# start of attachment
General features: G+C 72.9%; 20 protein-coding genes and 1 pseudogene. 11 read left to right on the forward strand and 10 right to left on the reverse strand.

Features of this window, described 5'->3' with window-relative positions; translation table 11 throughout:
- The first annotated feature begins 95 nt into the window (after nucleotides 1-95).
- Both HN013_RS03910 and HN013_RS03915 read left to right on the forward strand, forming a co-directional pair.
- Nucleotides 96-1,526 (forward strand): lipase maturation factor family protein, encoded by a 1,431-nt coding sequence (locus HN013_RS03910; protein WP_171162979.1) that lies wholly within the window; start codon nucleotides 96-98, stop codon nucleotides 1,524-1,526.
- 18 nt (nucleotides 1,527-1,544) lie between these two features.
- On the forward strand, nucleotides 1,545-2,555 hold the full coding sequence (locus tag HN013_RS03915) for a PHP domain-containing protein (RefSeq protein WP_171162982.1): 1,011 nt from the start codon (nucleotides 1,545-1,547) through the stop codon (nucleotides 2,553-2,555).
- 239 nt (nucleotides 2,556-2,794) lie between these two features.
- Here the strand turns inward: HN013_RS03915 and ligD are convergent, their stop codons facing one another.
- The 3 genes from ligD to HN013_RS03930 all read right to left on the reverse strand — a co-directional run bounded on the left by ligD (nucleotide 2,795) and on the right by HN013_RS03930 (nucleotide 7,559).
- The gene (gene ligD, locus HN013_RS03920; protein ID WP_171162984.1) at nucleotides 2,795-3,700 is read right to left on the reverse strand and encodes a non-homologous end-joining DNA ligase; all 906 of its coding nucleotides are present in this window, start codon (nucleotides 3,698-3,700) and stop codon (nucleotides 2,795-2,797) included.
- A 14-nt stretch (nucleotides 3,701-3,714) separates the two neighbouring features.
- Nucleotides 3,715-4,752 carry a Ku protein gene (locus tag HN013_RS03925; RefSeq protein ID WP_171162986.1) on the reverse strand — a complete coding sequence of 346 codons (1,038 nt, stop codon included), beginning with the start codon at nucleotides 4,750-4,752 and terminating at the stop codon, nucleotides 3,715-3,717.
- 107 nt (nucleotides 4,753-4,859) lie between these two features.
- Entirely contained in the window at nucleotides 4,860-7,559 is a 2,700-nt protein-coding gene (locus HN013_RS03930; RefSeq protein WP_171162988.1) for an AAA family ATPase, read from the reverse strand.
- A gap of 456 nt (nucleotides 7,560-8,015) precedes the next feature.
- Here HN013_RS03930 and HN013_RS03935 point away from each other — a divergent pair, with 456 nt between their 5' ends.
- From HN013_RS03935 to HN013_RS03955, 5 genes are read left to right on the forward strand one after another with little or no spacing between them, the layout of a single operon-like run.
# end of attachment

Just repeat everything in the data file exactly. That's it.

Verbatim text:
General features: G+C 72.9%; 20 protein-coding genes and 1 pseudogene. 11 read left to right on the forward strand and 10 right to left on the reverse strand.

Features of this window, described 5'->3' with window-relative positions; translation table 11 throughout:
- The first annotated feature begins 95 nt into the window (after nucleotides 1-95).
- Both HN013_RS03910 and HN013_RS03915 read left to right on the forward strand, forming a co-directional pair.
- Nucleotides 96-1,526 (forward strand): lipase maturation factor family protein, encoded by a 1,431-nt coding sequence (locus HN013_RS03910; protein WP_171162979.1) that lies wholly within the window; start codon nucleotides 96-98, stop codon nucleotides 1,524-1,526.
- 18 nt (nucleotides 1,527-1,544) lie between these two features.
- On the forward strand, nucleotides 1,545-2,555 hold the full coding sequence (locus tag HN013_RS03915) for a PHP domain-containing protein (RefSeq protein WP_171162982.1): 1,011 nt from the start codon (nucleotides 1,545-1,547) through the stop codon (nucleotides 2,553-2,555).
- 239 nt (nucleotides 2,556-2,794) lie between these two features.
- Here the strand turns inward: HN013_RS03915 and ligD are convergent, their stop codons facing one another.
- The 3 genes from ligD to HN013_RS03930 all read right to left on the reverse strand — a co-directional run bounded on the left by ligD (nucleotide 2,795) and on the right by HN013_RS03930 (nucleotide 7,559).
- The gene (gene ligD, locus HN013_RS03920; protein ID WP_171162984.1) at nucleotides 2,795-3,700 is read right to left on the reverse strand and encodes a non-homologous end-joining DNA ligase; all 906 of its coding nucleotides are present in this window, start codon (nucleotides 3,698-3,700) and stop codon (nucleotides 2,795-2,797) included.
- A 14-nt stretch (nucleotides 3,701-3,714) separates the two neighbouring features.
- Nucleotides 3,715-4,752 carry a Ku protein gene (locus tag HN013_RS03925; RefSeq protein ID WP_171162986.1) on the reverse strand — a complete coding sequence of 346 codons (1,038 nt, stop codon included), beginning with the start codon at nucleotides 4,750-4,752 and terminating at the stop codon, nucleotides 3,715-3,717.
- 107 nt (nucleotides 4,753-4,859) lie between these two features.
- Entirely contained in the window at nucleotides 4,860-7,559 is a 2,700-nt protein-coding gene (locus HN013_RS03930; RefSeq protein WP_171162988.1) for an AAA family ATPase, read from the reverse strand.
- A gap of 456 nt (nucleotides 7,560-8,015) precedes the next feature.
- Here HN013_RS03930 and HN013_RS03935 point away from each other — a divergent pair, with 456 nt between their 5' ends.
- From HN013_RS03935 to HN013_RS03955, 5 genes are read left to right on the forward strand one after another with little or no spacing between them, the layout of a single operon-like run.